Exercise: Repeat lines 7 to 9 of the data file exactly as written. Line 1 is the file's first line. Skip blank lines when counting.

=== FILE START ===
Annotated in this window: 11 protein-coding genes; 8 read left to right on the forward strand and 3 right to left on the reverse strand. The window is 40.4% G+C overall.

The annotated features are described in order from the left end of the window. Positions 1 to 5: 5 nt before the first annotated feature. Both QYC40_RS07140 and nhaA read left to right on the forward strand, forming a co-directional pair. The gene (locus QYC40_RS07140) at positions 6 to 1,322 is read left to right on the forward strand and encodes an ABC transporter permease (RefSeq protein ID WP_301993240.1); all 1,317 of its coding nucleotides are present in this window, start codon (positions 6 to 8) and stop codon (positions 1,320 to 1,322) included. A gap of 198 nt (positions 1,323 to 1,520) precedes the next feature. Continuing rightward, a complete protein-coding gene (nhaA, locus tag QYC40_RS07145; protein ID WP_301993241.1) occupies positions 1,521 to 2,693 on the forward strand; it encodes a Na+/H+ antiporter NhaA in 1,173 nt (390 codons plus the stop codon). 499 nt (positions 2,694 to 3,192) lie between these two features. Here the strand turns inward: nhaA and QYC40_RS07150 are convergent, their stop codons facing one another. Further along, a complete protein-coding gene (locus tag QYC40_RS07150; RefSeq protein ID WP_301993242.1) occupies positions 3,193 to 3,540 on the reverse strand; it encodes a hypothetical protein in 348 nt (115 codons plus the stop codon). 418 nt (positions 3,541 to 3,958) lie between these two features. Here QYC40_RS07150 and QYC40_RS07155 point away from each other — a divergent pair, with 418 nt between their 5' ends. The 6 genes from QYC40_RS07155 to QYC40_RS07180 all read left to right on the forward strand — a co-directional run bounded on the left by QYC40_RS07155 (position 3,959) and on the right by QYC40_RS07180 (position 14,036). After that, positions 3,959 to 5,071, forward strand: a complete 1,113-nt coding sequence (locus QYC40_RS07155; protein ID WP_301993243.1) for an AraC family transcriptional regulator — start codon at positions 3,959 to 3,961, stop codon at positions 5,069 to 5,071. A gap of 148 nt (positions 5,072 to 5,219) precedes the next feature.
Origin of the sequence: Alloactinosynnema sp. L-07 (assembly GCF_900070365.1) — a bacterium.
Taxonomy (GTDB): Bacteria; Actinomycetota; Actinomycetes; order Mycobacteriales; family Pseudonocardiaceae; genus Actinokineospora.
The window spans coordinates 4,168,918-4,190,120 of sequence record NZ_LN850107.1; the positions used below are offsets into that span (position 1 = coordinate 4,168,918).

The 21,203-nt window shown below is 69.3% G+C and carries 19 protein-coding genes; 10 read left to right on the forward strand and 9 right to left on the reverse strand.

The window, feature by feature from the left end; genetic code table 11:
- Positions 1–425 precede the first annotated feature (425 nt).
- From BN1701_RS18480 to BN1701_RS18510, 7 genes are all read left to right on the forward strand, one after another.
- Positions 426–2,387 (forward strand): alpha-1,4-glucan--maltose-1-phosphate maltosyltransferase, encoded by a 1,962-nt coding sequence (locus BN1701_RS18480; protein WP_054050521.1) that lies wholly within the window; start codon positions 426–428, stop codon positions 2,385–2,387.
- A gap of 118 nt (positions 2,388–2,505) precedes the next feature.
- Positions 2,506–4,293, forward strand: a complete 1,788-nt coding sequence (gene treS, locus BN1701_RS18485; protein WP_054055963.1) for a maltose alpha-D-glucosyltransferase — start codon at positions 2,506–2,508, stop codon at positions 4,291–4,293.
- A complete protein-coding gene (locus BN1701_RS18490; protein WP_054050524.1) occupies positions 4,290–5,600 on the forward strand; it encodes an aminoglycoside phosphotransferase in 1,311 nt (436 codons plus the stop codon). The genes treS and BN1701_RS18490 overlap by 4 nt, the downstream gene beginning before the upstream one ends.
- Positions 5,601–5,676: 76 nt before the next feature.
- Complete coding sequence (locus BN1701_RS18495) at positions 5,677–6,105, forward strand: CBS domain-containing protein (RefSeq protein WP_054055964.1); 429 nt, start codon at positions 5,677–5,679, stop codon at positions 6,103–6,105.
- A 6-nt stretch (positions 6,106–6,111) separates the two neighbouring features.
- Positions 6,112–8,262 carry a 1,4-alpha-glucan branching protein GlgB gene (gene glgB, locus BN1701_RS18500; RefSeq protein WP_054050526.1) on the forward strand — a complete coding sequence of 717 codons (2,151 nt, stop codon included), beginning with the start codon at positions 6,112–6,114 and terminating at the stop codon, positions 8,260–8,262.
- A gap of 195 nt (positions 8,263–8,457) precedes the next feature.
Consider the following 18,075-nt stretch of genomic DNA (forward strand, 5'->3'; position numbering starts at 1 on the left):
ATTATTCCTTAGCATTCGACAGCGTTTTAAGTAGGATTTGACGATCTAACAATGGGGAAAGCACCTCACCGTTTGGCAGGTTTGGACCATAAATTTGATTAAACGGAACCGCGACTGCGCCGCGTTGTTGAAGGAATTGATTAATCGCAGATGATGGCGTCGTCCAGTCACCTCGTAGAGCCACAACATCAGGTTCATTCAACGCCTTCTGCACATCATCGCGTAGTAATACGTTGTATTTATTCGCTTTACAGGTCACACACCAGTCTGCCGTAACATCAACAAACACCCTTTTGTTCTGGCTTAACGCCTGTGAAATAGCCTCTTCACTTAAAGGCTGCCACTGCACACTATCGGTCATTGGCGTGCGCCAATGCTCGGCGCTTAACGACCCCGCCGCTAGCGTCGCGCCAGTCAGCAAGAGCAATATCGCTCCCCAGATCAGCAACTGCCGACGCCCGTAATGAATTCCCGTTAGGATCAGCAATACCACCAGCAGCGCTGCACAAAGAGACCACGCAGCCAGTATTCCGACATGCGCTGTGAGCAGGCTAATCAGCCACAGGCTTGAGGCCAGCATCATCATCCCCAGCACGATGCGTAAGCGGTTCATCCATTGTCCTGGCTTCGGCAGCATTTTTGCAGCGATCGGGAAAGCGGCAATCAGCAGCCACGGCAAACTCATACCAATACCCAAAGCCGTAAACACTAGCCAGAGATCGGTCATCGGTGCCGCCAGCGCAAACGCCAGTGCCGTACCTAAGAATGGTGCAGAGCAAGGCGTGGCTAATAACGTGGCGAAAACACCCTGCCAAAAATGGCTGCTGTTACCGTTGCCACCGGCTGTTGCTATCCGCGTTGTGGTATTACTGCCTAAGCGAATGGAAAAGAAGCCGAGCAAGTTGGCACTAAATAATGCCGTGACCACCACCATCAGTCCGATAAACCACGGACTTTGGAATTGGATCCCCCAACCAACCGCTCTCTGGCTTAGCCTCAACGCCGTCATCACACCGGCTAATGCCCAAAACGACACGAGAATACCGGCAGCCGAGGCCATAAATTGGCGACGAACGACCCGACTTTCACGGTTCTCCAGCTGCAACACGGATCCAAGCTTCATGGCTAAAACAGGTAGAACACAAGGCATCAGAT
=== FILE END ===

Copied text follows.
The window, feature by feature from the left end; genetic code table 11:
- Positions 1–425 precede the first annotated feature (425 nt).
- From BN1701_RS18480 to BN1701_RS18510, 7 genes are all read left to right on the forward strand, one after another.